Interdisciplinary Applied Mathematics

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3.2.2 Shear Stress Model


The shear stress for Couette flows exhibits two distinct behaviors in the continuum and free-molecular flow regimes. Using the classical constitutive laws employed in the Navier-Stokes equations, the shear stress for plane Couette flow is given by





where the viscosity p = (2RTw/п)1/2р0Х does not depend on pressure, and the minus sign is due to direction of the shear stress on the fluid. So, in the hydrodynamic approximation the shear stress is proportional to the velocity gradient, and this representation is also valid in the slip flow regime with the appropriate velocity slip corrections. In the free-molecular flow regime,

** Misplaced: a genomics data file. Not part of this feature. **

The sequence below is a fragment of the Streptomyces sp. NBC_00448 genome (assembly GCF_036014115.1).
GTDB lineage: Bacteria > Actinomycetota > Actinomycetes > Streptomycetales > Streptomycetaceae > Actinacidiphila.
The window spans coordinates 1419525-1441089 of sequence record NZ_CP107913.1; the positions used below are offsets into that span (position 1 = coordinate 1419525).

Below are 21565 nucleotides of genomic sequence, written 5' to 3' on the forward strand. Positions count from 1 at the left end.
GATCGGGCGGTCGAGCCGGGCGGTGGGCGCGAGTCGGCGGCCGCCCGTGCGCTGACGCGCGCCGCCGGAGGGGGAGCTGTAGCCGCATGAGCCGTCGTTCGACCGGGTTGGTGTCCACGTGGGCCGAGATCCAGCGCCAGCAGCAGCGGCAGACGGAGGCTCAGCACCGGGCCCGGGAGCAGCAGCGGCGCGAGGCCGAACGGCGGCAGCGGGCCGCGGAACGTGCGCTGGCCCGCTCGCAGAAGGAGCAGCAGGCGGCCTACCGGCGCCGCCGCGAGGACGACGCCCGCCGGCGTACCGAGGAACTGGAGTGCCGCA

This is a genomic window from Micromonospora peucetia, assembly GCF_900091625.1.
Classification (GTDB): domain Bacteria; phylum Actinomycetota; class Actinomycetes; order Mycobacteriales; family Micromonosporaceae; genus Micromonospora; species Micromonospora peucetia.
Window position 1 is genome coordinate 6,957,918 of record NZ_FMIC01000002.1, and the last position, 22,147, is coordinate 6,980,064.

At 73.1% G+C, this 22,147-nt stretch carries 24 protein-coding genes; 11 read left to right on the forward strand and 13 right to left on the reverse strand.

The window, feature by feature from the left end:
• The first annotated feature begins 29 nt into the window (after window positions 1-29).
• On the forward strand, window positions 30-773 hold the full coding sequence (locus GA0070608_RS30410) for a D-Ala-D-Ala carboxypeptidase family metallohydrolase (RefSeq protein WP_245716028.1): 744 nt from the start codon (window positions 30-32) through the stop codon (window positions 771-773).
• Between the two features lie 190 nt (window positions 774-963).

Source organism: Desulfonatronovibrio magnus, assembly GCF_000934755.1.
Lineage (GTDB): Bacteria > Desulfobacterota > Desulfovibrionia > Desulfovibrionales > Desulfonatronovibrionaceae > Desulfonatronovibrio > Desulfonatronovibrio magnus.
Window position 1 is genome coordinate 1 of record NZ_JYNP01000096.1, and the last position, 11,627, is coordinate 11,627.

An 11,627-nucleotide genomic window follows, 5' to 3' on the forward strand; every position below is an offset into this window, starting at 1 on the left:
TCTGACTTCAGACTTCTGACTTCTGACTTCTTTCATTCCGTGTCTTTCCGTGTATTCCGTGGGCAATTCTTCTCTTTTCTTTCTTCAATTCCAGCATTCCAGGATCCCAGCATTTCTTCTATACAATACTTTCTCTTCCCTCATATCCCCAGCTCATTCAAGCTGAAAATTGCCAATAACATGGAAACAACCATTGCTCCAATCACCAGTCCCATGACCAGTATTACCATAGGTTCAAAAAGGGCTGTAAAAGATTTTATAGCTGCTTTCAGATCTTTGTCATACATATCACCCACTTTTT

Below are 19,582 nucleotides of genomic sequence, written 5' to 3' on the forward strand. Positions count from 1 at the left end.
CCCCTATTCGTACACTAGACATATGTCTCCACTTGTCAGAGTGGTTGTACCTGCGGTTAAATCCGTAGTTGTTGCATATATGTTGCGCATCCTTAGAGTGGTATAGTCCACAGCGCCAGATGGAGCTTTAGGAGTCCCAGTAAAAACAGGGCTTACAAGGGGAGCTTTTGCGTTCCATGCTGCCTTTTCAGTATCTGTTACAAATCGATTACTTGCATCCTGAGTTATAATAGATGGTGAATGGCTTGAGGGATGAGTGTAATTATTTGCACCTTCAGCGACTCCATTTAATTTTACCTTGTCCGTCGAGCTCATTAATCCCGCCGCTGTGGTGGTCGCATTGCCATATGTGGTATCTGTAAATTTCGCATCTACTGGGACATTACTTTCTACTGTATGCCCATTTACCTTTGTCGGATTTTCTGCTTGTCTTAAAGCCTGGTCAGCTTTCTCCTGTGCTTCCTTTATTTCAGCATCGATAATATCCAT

the shear stress is proportional to the density and relative velocity of the plates, and it is given by (Kogan, 1969)


Too =    (3.10)


In the free-molecular flow regime, the shear stress is due to the tangential momentum exchange between the two plates that interact via the impinging and reflecting molecules. We note that this behavior is independent of (du/dy); hence, a free-molecular shear stress exists even if du/dy ^ 0.


An analytical expression was derived by (Cercignani, 1963) for the shear stress using different molecular interaction models, i.e.,





(3.11)

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